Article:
Exp. 26. An Englifh quart of the wafer be*,
kept boiholfor a quarter of an hour, it turned thich,.. muddy, in -yellow, lby the feparation of its ochrous, patsy and, being fire,to cool in a clean bowl, the

neat day all 1*-ochre Ikai IMMO to the bottoma,,

frath wi

be wide

1111Irc4: where,

by it becashe ilmoft as clear and hmpill as before, the elisation, retaining a flusp alturninoua tette, Nu, was deprived of the ftrong,ferrugineous taftc, which, it had at firft. This, Yea* was alyfiet hbiled5 4y., which meuns it was again turned a little yellows by, the leparacion of Come more ochre. It was there, fore again filfted, and rendered clear, and its aluninous talk was ftronger than before.

After this fit,

tration, the water wu evaporated in a fand-beat to about a ficteenth part of the original quantity, and then it tafted like a ftrong folution of alum joined.. with a fmall degree of a chalybeat Wk. And this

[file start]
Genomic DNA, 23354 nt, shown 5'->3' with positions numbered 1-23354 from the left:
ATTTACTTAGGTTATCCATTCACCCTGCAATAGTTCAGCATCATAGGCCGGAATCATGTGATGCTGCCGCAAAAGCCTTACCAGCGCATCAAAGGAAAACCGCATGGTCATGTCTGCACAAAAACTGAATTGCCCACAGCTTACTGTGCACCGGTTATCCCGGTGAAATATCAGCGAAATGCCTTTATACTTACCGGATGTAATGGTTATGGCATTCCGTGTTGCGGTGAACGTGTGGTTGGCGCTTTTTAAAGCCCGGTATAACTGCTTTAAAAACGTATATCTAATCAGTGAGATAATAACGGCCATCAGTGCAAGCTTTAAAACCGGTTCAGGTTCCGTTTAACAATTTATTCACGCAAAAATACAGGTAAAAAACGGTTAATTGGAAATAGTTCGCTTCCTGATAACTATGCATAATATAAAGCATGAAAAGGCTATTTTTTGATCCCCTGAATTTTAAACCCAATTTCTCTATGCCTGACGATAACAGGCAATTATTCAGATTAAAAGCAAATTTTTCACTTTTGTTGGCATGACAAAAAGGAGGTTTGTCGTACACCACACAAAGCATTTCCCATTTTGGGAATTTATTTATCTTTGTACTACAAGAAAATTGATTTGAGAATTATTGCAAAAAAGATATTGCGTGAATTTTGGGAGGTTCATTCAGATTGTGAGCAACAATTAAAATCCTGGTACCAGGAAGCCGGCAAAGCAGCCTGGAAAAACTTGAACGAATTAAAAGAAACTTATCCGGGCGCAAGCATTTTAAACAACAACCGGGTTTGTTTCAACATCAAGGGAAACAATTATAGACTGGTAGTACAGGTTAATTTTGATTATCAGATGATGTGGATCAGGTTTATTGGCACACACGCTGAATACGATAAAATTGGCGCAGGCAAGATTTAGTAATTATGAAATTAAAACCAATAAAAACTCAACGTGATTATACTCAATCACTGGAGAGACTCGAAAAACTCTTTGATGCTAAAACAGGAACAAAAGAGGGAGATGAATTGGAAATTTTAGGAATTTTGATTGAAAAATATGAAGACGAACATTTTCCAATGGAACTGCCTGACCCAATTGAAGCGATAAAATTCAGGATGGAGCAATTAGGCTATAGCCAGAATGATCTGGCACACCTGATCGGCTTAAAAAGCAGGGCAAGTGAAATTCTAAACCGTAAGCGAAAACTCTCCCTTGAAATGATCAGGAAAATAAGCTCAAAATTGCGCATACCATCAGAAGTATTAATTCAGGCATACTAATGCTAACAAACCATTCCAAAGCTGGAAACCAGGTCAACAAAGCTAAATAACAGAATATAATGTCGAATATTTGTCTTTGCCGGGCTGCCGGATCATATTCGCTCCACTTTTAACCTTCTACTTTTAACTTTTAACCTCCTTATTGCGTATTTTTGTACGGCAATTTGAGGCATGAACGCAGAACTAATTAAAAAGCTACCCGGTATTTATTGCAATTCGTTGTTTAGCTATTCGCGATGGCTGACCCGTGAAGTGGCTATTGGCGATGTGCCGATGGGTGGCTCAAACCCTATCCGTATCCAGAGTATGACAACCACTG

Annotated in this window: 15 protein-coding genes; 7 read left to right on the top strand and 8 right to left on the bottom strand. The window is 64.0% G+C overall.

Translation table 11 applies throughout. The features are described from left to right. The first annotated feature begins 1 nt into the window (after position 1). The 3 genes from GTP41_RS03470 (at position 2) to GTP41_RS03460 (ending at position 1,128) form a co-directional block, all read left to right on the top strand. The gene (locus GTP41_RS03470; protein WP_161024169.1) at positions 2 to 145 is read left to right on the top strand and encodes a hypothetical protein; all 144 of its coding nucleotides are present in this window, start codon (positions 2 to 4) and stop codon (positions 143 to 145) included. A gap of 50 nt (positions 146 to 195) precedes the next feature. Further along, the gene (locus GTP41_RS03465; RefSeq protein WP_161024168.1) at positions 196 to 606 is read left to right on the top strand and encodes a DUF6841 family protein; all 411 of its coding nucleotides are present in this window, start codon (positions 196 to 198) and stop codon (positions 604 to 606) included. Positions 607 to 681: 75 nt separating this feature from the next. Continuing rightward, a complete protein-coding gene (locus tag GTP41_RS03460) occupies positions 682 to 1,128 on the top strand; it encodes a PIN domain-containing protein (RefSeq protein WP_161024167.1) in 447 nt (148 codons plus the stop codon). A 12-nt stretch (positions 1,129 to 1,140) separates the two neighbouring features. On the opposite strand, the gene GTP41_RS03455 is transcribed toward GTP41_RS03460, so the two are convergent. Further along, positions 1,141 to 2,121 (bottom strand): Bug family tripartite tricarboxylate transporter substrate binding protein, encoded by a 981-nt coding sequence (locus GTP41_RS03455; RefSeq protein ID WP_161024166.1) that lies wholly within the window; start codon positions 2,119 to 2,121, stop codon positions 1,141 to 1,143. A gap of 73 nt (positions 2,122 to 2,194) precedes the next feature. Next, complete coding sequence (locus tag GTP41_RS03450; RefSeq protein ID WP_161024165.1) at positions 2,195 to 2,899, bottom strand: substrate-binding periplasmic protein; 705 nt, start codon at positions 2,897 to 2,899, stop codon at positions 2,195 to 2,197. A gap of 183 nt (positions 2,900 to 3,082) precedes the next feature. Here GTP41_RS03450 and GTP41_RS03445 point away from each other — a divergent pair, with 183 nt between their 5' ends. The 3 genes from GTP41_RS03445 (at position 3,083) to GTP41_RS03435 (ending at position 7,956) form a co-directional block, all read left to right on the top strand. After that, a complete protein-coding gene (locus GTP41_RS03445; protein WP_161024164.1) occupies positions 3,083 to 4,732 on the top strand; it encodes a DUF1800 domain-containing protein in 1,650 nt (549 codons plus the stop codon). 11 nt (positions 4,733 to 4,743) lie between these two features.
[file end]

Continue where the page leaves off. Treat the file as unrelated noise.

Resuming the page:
being totally evaporated in a glafs, there adhered upoo

its fides a pure white Colt5 and a larger quantity of the fame felt remained in the bottom of the gigs, which was not fo white, but morc impure then Mc former, and of a brawn colour. ay. This fah,- thusksrocured from the watt; be. ing m ixed with diftil vinegar and fpirit of vitriol,
there was not the Intl effervefcence produced.

28. Some of the brown-coloured fait being put
upon a red-hot iron, it did neither fparkle nor alecrepitate ; but was turncd into a blackilh cincritious fub-

fiance, which in a aloft time became a white cabi.

And the fome of the falt was put upon du iron.
finely powdered, yet it concreted, and run together in a cinder, whore cohefion was afterwards deflroyoi when calcined by a further degree of heat. 29. A.

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